• The fishing industry that is dependent on such waters will also suffer great economic losses.
  1. Sand Mining Makes Areas More Prone to Flooding

Beaches, dunes, and sandbanks act as barriers to flooding. When sand mining removes such barriers, areas near the sea or river become more prone to flooding. As a result, beachside communities in areas subjected to indiscriminate sand mining are thus more vulnerable to the forces of nature.

  1. Sand Mining Adversely Affects Tourism

Sand mining destroys the aesthetic beauty of beaches and river banks, and also makes the ecological system in these areas unstable. If such beaches and riverside areas are popular tourist destinations, then the tourism potential of such areas will be lost.


  • Improving sustainable consumption and production of sand resources does not imply waiting for new global laws or rules to enable international cooperation.
  • A hierarchy of three major strategies emerged that could lay new foundations for improved governance of sand resources in 2019 and thereafter:
  1. Avoiding unnecessary natural sand consumption in construction;
  2. Using alternative materials to replace natural sand in construction; and
  3. Reducing sand extraction impacts with existing standards and best practices.

4.When the objective is noble, the means do not matter. Do you agree? Justify your stand with a suitable example.                                                 (GS Paper-4, Ethics) (150 words)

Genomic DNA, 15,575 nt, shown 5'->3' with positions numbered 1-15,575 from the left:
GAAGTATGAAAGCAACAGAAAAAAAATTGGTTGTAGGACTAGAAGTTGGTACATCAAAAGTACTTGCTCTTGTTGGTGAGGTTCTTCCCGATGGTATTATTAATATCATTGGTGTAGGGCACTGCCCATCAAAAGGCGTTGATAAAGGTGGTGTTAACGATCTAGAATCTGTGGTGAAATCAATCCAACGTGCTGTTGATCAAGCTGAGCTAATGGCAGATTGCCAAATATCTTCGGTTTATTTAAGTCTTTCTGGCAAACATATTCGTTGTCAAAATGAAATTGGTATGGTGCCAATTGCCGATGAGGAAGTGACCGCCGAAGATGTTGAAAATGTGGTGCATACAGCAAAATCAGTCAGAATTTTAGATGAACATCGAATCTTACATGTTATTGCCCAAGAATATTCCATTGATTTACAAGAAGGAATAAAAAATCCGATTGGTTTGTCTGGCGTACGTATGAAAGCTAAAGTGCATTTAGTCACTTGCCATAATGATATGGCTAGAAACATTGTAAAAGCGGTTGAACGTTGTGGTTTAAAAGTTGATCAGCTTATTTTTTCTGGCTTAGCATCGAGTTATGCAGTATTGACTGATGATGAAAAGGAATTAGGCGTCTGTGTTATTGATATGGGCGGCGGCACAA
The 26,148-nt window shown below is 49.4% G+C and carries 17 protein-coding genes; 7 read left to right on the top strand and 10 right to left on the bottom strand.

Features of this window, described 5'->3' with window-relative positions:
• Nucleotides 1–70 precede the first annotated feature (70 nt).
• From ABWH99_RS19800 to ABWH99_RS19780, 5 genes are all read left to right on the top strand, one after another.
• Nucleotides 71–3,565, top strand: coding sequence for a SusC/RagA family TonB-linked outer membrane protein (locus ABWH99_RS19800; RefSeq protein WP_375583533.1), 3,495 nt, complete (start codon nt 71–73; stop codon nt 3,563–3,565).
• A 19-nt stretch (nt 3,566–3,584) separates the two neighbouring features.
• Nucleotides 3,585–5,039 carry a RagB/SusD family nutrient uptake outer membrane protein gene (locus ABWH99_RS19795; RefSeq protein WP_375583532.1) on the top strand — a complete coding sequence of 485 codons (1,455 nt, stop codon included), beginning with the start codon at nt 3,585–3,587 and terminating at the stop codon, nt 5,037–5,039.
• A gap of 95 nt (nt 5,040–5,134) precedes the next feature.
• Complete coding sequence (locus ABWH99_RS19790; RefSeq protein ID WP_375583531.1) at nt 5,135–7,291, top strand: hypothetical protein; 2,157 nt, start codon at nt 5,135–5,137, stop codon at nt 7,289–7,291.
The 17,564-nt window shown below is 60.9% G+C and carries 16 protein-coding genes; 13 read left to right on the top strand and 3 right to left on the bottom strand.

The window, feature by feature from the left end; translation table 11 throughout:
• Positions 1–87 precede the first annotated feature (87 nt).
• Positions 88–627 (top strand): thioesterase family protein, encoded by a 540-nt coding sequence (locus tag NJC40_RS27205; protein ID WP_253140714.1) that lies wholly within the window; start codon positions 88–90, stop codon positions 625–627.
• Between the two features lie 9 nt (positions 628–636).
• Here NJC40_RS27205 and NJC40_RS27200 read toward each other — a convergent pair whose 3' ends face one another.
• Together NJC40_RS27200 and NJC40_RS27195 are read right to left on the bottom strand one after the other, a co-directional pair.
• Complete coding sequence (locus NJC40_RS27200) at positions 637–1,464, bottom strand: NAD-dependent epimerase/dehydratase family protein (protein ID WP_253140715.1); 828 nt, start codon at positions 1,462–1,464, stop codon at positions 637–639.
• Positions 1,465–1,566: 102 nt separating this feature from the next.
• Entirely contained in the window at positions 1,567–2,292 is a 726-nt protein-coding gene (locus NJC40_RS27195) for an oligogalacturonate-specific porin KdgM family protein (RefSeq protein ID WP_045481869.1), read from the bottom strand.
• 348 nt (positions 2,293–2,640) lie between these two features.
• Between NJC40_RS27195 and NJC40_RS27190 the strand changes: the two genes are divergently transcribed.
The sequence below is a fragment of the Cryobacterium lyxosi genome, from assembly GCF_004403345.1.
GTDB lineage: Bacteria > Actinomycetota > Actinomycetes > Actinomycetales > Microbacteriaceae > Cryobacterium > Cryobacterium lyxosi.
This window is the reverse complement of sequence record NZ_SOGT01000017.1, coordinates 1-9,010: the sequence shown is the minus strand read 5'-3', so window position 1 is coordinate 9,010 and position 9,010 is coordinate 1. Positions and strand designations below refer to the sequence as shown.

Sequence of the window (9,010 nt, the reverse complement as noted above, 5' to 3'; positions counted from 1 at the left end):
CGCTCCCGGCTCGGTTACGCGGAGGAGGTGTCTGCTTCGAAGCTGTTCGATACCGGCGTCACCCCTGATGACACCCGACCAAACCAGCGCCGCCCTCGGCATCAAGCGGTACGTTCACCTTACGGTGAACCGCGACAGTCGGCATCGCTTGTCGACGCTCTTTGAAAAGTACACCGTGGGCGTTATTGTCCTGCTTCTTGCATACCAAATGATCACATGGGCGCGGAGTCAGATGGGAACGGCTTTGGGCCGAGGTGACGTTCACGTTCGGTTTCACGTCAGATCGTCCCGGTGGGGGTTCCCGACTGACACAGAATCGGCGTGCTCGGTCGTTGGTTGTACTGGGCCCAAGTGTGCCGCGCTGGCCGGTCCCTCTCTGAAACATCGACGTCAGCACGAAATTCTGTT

Structure of the Answer

 ·         Present your opinion with proper justification

·         Give examples to illustrate

·         Conclusion

Reference: Lexicon’s Ethics

Model Answer:

No, I do not completely agree with the statement. Even if the objective is noble, the means through which it is to be achieved must not be compromised. For, if they are compromised, the objective itself may lose relevance.

A case in point is the program of forced sterilizations that India witnessed in the 1970s. The objective was noble, to control our rapidly burgeoning population. But such harsh and draconian means would have violated the basic rights granted to us by the Constitution, rendering the objective moot.

Gandhiji firmly believed that means are as important as the end result. During the non-cooperation movement which was going on peacefully, a violent incident happened at ChauriChaura. Gandhiji in his wisdom immediately called for the suspension of the Non-cooperation movement all over the country. According to him, using violence as mean can not be justified.

However, there may be circumstances where the situation is very compelling. Here, usual norms can be overlooked as a matter of exception. But even so, the means should not be contrary to public welfare. E.g. during disasters, the usual rules can be relaxed, because this is being done for larger public good. But even here, public welfare must not be jeopardized.